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Saturday, December 27, 2014

Captain Hook Drawing From "Peter Pan," 1953 - "You’d fly away like a cowardly sparrow."


Original production drawing of Captain Hook from "Peter Pan," 1953; Size - Captain Hook 8 x 8", Sheet 15 1/2 x 12 1/2"; Three peg hole paper stamped PROD 2074 - SEQ 14 - SCENE 79 lower left and numbered in pencil 215 lower right.

To purchase this drawing or to visit the Art Gallery, CLICK HERE

Captain Hook was animated by legendary Frank Thomas and voiced by Hans Conried.  Conried was also the voice of George Darling, which is consistent with the roles of "Peter Pan" for the stage.  I remember seeing Conried acting on "I Love Lucy" where he played an English tutor as well as playing the character Wrongway Feldman on "Gilligan's Island."  His voice was so distinctive and so memorable that he was perfect for the role of Captain Hook; as he had a wonderful way of conveying both the rough gruff pirate role as well and the sly calculating villain.


Frank Thomas's first sketches of Captain Hook were much more menacing than the final product.  Walt Disney felt the character was going to be too frightening for children and so Thomas toned down his drawings.  The result is a wonderful villain and I would say that he is my favorite male villain in the Disney film world.  

This is a fantastic production drawing from the final battle between Captain Hook and Peter Pan aboard the pirate's ship, Jolly Roger.  Captain Hook, armed with is sword and his raised hook pursues Peter Pan into the rigging of the ship, daring Peter to face him.  As he climbs up the rope ladder he says, "Ha ha ha, you wouldn’t dare fight old Hook man to man. You’d fly away like a cowardly sparrow."


Close up of Captain Hook drawing.

Wednesday, December 17, 2014

Mad Hatter and March Hare Cels from "Alice In Wonderland," 1951


Original hand inked and hand painted production cels of The Mad Hatter & The March Hare set on a lithographic copy of a production background from "Alice In Wonderland," 1951; Size - Mad Hatter 6 1/4" x 4 1/4", Cel 9 1/2" x 10 3/4"; March Hare 5 1/4" x 3 3/4", Cel 9 1/2" x 12"; Background 10 1/2" x 16 1/4"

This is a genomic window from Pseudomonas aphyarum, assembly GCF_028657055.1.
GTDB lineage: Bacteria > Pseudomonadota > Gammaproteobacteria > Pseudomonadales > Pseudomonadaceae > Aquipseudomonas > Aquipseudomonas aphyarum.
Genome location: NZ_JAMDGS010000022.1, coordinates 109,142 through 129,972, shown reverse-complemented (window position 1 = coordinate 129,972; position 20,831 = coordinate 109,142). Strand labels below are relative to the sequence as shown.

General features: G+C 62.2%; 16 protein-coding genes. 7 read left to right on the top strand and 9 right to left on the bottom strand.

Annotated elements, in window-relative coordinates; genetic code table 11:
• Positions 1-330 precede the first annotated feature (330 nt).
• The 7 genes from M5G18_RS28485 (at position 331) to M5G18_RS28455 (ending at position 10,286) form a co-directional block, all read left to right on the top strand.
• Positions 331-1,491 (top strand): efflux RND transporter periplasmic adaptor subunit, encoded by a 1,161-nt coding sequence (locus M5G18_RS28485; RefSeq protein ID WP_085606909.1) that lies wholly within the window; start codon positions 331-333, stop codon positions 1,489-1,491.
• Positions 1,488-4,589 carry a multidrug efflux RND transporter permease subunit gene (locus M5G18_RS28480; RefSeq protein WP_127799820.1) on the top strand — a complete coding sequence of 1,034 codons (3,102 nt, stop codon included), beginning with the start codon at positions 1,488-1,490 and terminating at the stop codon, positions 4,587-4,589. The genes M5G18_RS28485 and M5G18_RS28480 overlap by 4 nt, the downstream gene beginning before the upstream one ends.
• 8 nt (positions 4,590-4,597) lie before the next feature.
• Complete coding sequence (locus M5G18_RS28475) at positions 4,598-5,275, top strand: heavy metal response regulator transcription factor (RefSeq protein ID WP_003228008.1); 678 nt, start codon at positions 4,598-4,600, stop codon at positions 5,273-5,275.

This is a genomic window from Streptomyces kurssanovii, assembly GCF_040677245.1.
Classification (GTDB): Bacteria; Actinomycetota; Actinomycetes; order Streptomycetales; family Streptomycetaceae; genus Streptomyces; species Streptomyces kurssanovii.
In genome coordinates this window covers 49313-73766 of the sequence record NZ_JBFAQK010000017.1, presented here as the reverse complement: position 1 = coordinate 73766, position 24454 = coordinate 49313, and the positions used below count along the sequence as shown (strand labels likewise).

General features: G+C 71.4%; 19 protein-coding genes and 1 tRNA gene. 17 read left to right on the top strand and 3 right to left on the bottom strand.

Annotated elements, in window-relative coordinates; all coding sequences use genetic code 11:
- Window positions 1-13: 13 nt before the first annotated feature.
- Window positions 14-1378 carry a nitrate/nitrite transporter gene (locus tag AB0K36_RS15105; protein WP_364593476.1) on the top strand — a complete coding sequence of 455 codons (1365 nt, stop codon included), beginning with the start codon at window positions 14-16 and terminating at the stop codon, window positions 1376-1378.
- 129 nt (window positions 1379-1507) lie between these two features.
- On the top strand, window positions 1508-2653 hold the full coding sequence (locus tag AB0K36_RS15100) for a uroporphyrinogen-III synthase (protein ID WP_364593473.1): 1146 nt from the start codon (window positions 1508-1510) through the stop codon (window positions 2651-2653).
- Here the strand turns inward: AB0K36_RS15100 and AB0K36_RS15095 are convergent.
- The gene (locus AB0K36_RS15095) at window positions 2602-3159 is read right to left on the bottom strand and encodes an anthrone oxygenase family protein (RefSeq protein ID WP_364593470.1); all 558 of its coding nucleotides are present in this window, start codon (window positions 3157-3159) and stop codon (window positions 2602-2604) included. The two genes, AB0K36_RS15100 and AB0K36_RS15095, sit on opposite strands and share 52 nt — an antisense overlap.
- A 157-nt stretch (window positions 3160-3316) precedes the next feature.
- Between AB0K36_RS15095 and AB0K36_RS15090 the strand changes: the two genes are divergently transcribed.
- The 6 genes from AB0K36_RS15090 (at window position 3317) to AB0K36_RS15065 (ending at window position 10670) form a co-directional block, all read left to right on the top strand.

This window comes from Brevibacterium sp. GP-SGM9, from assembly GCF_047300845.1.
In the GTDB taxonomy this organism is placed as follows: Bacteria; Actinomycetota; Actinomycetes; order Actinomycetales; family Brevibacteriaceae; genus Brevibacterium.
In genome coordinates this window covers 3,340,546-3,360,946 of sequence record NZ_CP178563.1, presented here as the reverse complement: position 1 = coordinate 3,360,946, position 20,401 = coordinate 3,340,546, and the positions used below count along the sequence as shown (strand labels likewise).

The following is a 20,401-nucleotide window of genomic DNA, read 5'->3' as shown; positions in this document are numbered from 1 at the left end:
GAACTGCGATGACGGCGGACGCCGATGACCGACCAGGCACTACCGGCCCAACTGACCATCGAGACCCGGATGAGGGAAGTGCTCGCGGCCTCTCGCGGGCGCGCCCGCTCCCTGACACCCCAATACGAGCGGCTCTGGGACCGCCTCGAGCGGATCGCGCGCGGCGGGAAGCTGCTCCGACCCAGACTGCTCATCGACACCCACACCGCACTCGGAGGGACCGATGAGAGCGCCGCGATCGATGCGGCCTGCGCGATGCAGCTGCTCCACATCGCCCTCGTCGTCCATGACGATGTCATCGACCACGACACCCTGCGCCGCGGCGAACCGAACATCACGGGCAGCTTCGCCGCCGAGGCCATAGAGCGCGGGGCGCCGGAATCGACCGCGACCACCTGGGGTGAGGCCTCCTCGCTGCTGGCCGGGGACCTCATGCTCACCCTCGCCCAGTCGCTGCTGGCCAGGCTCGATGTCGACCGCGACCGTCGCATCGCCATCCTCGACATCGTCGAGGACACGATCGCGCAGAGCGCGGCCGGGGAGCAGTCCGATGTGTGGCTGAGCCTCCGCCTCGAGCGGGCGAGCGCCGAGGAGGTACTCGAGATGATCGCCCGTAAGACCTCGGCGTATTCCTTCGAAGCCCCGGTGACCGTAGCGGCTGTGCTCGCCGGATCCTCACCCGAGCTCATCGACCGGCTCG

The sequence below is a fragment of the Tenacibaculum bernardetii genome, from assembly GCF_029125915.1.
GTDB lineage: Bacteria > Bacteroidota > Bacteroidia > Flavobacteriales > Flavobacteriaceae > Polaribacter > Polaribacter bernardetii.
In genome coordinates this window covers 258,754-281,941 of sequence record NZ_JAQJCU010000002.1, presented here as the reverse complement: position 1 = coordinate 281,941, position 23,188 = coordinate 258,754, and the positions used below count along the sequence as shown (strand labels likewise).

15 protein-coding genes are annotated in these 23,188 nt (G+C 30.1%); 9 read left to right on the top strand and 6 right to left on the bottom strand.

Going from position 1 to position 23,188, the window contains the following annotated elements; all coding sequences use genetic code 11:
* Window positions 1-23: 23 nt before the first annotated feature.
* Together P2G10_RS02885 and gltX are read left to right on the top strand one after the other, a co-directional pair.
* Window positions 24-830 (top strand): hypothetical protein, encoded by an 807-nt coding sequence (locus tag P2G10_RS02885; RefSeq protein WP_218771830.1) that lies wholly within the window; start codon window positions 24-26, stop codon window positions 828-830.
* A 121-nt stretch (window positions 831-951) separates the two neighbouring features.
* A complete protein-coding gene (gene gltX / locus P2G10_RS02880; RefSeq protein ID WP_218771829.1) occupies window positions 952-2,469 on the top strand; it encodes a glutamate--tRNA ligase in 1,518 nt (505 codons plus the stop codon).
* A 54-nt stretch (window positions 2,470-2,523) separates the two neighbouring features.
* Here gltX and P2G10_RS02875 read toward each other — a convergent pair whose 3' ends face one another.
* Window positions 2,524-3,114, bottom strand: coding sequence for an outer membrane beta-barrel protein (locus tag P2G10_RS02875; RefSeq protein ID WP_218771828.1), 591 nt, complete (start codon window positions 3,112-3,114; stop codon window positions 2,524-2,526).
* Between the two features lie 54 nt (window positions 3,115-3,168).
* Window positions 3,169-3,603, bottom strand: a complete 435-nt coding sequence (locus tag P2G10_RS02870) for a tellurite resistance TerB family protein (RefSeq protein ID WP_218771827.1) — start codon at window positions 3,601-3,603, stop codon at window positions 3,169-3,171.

To purchase this cel or to visit the Art Gallery, CLICK HERE

The Mad Hatter and the March Hare are two of the most famous characters in the Walt Disney classic film "Alice In Wonderland," from 1951.  The story is taken from "Alice's Adventures in Wonderland" (commonly shortened to "Alice in Wonderland"), a 1865 novel written by English author Charles Lutwidge Dodgson who wrote under the pseudonym Lewis Carroll.  Disney reworked the story to fit with both a younger audience and a time frame suitable for an animated film (it's run time is 75 minutes).  Kathryn Beaumont was just 10 years old when she was chosen for the voice of Alice and Walt Disney was so impressed by her that she was also chosen to be a model for Alice.  The main villain of the story is the Queen of Hearts, however practically every other character functions as an antagonist towards Alice.


Close up of the two cels.

The Mad Hatter was voiced by Ed Wynn and the voice of the March Hare was provided by Jerry Colonna.  Ed Wynn is one of the most memorable voices in "Alice" and he is a real stand out for the film.  Wynn had a long history in Vaudeville and had developed his giggly, wavering voice in 1921 for the musical review, "The Perfect Fool."  He had several roles at Walt Disney Studios, including his most famous acting role there as Uncle Albert in the film "Mary Poppins," 1964.